Mortgage Rates Rise for 2nd Week; 30-Year at 3.51%

Mortgage Rates Fall for 2nd Week; 30-Year at 3.51%Fixed-rate mortgages increased for a second straight week,  following higher U.S. Treasury bond yields and more positive economic news, said Freddie Mac.
The 30-year fixed rate jumped from 3.41 percent last week to the current 3.51 percent.
Bond yields moved higher on news of stronger consumer spending as advanced retail sales beat the forecast consensus with a 0.1 percent increase. Wall Street expected a decline of 0.3 percent.
Sales were up 0.5 percent for the second time in three months, if excluding such items as automobiles and gasoline.
“Households are also shoring up their balance sheets,” said Frank Nothaft, vice president and chief economist, Freddie Mac. “Total household debt fell by about $110 billion in the first quarter.”
Additionally, about 3 million homeowners were seriously delinquent (90 days or more past due or in foreclosure) on their first mortgages, down from a peak of about 5.1 million in the fourth quarter of 2009.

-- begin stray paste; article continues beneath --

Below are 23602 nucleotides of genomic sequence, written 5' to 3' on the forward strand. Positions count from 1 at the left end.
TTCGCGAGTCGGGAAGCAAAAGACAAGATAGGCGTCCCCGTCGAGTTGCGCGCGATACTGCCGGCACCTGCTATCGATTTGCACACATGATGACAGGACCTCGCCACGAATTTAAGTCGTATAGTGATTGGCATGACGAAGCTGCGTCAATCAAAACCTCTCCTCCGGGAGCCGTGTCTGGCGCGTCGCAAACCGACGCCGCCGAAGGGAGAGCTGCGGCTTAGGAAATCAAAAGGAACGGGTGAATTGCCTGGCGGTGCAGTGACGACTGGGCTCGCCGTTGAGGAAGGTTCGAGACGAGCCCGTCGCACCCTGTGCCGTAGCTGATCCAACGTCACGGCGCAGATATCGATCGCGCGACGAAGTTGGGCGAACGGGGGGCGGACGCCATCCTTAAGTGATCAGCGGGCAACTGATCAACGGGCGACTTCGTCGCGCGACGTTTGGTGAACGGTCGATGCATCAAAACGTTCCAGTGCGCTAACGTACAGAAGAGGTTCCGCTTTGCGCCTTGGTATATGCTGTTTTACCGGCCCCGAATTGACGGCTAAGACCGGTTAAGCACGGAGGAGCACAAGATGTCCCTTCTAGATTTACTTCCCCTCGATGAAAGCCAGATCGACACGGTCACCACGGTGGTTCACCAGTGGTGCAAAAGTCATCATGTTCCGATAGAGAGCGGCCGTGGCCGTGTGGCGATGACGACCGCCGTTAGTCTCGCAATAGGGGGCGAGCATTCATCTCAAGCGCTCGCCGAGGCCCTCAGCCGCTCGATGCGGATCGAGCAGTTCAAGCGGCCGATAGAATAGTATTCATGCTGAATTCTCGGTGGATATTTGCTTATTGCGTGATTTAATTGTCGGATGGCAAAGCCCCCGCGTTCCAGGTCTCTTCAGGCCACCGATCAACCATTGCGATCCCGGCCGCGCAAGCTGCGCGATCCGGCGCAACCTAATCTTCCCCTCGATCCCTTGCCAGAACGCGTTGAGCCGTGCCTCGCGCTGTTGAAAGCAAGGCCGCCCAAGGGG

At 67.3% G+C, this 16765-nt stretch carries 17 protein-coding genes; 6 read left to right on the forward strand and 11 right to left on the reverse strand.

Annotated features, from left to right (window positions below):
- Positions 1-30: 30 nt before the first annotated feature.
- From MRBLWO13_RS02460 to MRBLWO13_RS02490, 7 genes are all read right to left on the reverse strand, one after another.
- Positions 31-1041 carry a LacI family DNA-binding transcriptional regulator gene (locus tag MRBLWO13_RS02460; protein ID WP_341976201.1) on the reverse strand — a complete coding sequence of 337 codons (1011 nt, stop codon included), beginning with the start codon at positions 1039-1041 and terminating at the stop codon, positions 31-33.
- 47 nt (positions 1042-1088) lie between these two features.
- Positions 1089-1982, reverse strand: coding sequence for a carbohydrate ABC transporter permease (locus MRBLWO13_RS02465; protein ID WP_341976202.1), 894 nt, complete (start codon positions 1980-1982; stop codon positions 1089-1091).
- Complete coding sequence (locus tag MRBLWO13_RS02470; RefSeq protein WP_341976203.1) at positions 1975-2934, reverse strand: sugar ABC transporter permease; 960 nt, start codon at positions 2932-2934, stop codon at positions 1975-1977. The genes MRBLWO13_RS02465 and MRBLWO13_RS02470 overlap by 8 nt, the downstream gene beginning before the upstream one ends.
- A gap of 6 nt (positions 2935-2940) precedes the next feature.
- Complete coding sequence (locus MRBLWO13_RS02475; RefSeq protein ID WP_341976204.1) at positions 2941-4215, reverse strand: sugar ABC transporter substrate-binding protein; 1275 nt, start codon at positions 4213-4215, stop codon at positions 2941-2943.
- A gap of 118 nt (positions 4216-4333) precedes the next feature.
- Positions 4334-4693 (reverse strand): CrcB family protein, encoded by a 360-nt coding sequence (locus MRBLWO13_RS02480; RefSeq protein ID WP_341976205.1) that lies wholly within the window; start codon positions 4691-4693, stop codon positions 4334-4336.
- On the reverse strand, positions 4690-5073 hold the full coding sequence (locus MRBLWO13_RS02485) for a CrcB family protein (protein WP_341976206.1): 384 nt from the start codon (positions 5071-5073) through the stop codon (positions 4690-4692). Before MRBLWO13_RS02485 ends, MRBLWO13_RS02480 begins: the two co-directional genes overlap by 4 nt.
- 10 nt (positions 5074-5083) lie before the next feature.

Here is Freddie Mac’s summary of mortgage rates:
30-year fixed-rate mortgage averaged 3.51 percent, with an average 0.7 point, for the week ending May 16, 2013, up from last week when it averaged 3.42 percent. Last year at this time, the 30-year fixed-rate averaged 3.79 percent.
15-year fixed rate this week averaged 2.69 percent, with an average 0.7 point, up from last week when it averaged 2.61 percent. A year ago at this time, the 15-year fixed-rate averaged 3.04 percent.
5-year Treasury-indexed hybrid adjustable-rate mortgage (ARM) averaged 2.62 percent, with an average 0.5 point, up from last week when it averaged 2.58 percent. A year ago, the 5-year ARM averaged 2.83 percent.
1-year Treasury-indexed ARM averaged 2.55 percent, with an average 0.4 point, up from last week when it averaged 2.53 percent. At this time last year, the 1-year ARM averaged 2.78 percent.
Mortgage Rates Fall for 2nd Week; 30-Year at 3.51%

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